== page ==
Govt hides pollution data, protest on Mall
LAHORE– The Punjab government has shut down an air quality monitoring project to hide rising pollution levels linked to Orange Line construction work, environment department officials told The Nation.
Officials, who asked not to be named, said orders to close down the Air Quality Monitoring System had come from the very top just as Lahore edged towards being Pakistan’s most polluted city.
The decision emerged as residents groups, traders and heritage conservationists blocked Mall Road in the largest protest yet against the demolition of homes, threat to historic buildings and air pollution caused by the project.
“We have been directed from high authorities not to monitor it. Now nobody knows the actual situation of air pollution in the city,” said one official of the department.
Japan’s International Cooperation Agency (JICA) had funded three ambient air-monitoring stations in 2007. Two were installed at the Town Hall and in the Township area, while a third operated as a mobile station.
“We are not getting data from the two earth bound systems and the mobile unit is not visiting the project area,” sources told The Nation. They said that the monitoring system has been effectively frozen for the last six months.
The systems were equipped with 16 analysers to measure levels of Nitrogen Oxide, Ozone, Carbon Monoxide and Hydrocarbon in the air as well as relative humidity, temperature, wind speed, wind direction and solar radiation.
Before the project was halted, the environment department collected air pollution data daily and published it in full on its website.
One official said he believed air monitoring will be suspended now until the rail project is completed.
“I think the high authorities are waiting to complete the project. We will go back to the past routine after the completion of the project,” he said.
Hundreds of placard -waving protestors gathered outside the GPO
building threatened by construction and pledged to stop the project in its tracks. They included people whose homes have been marked for demolition to clear the way for construction.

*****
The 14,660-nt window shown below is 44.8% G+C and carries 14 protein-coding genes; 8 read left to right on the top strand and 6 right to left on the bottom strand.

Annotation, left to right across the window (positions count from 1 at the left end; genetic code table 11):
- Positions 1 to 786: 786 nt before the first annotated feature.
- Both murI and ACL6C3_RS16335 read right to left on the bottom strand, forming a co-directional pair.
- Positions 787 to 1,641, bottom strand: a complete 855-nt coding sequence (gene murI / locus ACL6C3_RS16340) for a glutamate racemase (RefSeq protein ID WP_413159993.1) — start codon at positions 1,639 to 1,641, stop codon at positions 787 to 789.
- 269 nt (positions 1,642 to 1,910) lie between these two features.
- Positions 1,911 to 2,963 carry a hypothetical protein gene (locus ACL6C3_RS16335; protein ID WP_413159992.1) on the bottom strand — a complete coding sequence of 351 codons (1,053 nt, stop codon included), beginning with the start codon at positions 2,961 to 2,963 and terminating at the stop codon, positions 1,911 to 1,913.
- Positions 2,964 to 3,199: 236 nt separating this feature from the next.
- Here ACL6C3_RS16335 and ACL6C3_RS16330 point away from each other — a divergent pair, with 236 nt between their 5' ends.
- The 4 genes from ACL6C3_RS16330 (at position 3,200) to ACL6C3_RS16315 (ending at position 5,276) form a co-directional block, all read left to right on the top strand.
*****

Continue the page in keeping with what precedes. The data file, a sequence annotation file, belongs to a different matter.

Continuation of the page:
They demanded a proper planning process which guarantees the rights of those affected and protects the city’s built heritage.
“I strongly condemn the project because it is badly damaging the history of the city,” said Neelum Hussain, a social activist who has launched a court action to halt construction.
Widow Sanjeeda Bibi, whose husband died three months ago and now has eight children to raise alone, said her family will be left homeless when her house is cleared. “My husband died three months ago and the government is asking me to leave my home. Where I will go with my children?” she asked.
One elderly protestor, Zareena, said she was willing to give her life to stop the Orange Line destroy homes. “We elected the government but it is leaving us homeless for this project. It is a hell,” she said.
Shabana Akram, who lives in Mahalla Mahraja near Mauj Darya Shrine, said she too is facing eviction. “The government is forcing me to leave my home but not paying any compensation,” she said.
Mian Mehmood-ur-Rasheed, Pakistan Tehreek-e-Insaf opposition leader
in the Punjab Assembly, criticised the ruling Pakistan Muslim League- Nawaz for wasting billions of rupees on the scheme which would have been spent on helping the poor. “The government should have focused on health and education sector but it has not which is awful,” he said. His party will challenge the project in the assembly, he added.
One protestor, Samina Rehman, said the city was being sacrificed for a political gambit,
“It is a political game which is making our lives hell. Lahore is mine and I will save it,” she said.